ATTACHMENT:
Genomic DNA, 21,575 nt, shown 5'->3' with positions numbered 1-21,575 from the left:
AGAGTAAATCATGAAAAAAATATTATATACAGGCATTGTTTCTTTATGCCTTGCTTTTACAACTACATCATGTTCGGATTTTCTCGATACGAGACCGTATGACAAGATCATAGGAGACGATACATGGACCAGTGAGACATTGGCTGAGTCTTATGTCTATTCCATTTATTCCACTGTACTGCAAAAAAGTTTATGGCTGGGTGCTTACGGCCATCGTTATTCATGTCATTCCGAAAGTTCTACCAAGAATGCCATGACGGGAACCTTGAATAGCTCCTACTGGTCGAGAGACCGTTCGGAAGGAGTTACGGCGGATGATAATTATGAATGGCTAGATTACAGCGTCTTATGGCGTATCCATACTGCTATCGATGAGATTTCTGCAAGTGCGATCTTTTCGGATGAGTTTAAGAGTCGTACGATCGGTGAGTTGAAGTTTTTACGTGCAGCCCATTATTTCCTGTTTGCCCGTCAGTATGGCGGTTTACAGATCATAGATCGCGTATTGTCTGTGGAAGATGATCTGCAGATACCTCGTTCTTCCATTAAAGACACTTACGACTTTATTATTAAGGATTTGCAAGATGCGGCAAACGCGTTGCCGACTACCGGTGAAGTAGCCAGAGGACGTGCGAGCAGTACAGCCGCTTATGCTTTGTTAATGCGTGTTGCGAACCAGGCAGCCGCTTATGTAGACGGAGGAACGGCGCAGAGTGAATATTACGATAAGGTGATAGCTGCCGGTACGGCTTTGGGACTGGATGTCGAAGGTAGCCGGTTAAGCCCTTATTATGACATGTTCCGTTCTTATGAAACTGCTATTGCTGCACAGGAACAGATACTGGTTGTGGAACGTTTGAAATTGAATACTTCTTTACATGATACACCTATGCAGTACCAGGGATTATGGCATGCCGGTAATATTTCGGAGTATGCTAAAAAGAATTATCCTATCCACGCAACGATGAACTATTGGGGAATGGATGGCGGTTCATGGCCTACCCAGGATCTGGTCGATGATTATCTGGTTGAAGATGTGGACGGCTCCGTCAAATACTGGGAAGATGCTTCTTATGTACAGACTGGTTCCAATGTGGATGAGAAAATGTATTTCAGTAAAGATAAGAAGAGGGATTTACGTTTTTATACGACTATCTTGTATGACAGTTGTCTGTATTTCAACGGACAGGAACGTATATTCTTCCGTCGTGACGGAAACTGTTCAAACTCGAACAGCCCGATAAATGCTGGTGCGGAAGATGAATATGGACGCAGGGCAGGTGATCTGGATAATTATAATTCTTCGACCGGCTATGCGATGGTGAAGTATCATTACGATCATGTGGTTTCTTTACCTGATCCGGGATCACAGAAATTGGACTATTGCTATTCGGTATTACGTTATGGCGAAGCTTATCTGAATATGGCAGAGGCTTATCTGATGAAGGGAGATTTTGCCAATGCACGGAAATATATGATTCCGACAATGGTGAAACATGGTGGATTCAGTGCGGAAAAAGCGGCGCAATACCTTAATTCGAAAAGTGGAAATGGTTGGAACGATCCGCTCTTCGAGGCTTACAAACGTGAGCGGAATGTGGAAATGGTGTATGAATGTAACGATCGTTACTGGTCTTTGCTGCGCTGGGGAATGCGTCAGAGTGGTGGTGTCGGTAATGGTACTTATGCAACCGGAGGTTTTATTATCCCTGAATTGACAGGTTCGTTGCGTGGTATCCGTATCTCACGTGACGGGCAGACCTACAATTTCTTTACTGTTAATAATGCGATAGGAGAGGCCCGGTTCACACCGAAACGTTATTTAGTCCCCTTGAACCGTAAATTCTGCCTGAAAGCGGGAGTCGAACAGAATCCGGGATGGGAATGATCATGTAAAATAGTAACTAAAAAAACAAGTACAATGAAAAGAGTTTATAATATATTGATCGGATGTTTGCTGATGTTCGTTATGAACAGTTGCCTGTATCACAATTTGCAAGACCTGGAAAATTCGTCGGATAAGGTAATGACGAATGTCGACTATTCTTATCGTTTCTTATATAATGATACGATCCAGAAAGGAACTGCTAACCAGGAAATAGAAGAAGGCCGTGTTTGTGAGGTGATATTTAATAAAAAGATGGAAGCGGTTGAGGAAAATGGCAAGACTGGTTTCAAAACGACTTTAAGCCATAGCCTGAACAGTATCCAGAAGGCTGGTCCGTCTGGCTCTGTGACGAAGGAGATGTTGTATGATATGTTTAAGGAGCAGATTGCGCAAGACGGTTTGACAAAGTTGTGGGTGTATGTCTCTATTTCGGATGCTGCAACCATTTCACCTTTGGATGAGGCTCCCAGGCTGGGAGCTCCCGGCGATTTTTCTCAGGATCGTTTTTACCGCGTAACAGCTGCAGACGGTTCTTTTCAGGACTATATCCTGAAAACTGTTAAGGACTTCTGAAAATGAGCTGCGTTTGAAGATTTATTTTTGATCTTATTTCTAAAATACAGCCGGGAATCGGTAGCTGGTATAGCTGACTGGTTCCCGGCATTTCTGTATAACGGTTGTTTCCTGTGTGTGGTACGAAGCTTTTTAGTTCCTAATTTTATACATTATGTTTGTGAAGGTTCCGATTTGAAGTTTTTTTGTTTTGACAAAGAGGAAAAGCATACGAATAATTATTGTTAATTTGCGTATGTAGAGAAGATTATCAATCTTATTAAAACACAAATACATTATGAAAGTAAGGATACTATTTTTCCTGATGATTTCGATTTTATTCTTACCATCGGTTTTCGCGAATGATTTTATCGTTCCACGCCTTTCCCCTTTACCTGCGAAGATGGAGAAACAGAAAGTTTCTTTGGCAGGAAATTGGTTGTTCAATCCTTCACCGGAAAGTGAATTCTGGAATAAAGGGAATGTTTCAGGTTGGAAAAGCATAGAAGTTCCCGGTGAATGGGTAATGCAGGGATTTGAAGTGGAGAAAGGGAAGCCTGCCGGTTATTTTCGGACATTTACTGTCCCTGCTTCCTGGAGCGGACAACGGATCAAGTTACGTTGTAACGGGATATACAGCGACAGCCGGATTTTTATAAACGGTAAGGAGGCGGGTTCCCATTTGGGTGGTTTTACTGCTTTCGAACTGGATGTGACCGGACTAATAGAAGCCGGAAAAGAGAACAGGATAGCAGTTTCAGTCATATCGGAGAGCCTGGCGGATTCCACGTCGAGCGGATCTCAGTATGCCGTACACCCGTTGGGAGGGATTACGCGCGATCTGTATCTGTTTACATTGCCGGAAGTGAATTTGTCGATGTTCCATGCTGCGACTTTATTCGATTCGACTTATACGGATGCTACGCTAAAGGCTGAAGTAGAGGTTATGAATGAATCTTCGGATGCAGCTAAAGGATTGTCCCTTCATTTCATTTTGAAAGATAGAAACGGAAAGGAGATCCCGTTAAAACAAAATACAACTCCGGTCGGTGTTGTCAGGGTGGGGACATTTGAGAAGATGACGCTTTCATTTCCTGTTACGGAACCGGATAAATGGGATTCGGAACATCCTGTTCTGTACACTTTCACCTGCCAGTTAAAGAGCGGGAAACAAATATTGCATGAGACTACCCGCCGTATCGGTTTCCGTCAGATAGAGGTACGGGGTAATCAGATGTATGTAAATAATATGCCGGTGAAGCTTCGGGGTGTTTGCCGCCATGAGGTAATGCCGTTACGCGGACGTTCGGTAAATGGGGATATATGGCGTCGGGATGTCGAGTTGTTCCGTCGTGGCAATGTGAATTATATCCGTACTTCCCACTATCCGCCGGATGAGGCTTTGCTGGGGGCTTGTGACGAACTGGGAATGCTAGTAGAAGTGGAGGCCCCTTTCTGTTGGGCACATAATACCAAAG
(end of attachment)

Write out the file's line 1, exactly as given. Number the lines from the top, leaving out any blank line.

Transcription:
Genomic DNA, 21,575 nt, shown 5'->3' with positions numbered 1-21,575 from the left: